Rodney Wood was a remarkable man, a great naturalist who spent 50 years mainly in Nyasaland (now Malawi) studying and collecting mammals, birds, fish, insects, shells, and plants. After a good education, he turned his back on the formalities of life in England and became a cotton farmer in Africa. He never settled: he was always looking for new challenges and experiences. At various times, he worked on a cotton estate, owned a tea estate, was the first game warden of Nyasaland, taught biology and agriculture in schools, and finally became a beach-comber in the Seychelles. He was also a tracker and hunter who preferred to hunt with a bow and arrow rather than with a gun. At other times, he travelled throughout eastern and southern Africa, and for a few years in the 1920s he was Camp Chief for the Boy Scouts Association at Gilwell Park
and in Canada. Throughout his career in Africa, collecting in the most meticulous and scientific fashion was his all-absorbing passion. Rodney Wood was not the typical “colonial,” far from it. The many and various jobs that he had during his life were secondary to his passion for collecting, and it is his collections and his contributions to conservation in Nyasaland/Malawi that make him such a remarkable and memorable person. His valuable collections are now in prestigious museums and several species have been named after him, and yet his name is almost unknown except to the most ardent lovers of African natural history.
During his many years in Nyasaland, Wood never wanted to settle permanently in one place or have the same job for a long time. At each new place, he built himself a little cottage and planted his own garden (which rapidly became a jungle). He loved plants, especially orchids, and he collected seeds and cuttings wherever he travelled. All his jobs were simply to earn a living so that he could indulge in his love of collecting and studying the local animals and plants. He did not have any interest in money—as long as he had just enough to survive. It is hardly surprising that Wood spent most of his life in Malawi: it is one of the most beautiful countries in Africa with great biological diversity, wonderful scenery, and friendly people.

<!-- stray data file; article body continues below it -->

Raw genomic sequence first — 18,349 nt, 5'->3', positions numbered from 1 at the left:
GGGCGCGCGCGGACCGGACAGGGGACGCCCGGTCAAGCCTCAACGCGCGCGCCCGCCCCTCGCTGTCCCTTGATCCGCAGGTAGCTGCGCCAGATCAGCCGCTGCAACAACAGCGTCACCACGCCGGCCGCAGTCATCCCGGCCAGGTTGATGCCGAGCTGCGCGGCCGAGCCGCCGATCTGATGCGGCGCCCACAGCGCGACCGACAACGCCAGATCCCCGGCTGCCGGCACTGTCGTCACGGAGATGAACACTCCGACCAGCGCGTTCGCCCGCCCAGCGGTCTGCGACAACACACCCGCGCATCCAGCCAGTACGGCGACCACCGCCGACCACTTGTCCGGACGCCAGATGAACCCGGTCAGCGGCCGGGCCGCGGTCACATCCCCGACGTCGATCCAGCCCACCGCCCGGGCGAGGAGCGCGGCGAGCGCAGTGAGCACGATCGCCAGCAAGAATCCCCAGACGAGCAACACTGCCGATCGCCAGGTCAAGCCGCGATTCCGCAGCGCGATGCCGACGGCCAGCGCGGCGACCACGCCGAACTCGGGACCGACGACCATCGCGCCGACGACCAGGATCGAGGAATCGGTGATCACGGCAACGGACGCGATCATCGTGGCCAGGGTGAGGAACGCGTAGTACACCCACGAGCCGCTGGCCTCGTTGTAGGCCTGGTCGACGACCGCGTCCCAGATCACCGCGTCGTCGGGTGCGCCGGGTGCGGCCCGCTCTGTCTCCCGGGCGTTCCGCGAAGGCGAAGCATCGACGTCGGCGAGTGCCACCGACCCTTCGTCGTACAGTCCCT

Everyone who knew Wood thoroughly enjoyed his company because of his great knowledge of African biology and his enthusiasm about everything he saw. He was a determined conservationist and was responsible for many conservation initiatives in Nyasaland including establishing the first National Parks in the country. Wood had the ability to get on with people from all walks of life; from little children, local fishermen, game scouts and farmers to Colonial Governors and knights of the realm. Living in Africa during the colonial period provided many challenges (mostly resulting from bad roads, poor communications, and scarcity of some commodities), but also it provided wonderful opportunities for adventure and travel. Besides recording Wood’s life, my book, African Naturalist, also describes some of the beautiful environments of Malawi and details the history of zoological collecting before Wood arrived in the country.
I researched Wood’s diaries, notebooks and collections, and on the accounts of many people who knew him personally. Stories about Wood’s collections and travels are interwoven with detailed accounts of the challenges and enjoyments of living in Africa during the colonial days. I hope that you find interest within the book: check out Amazon to purchase a copy today.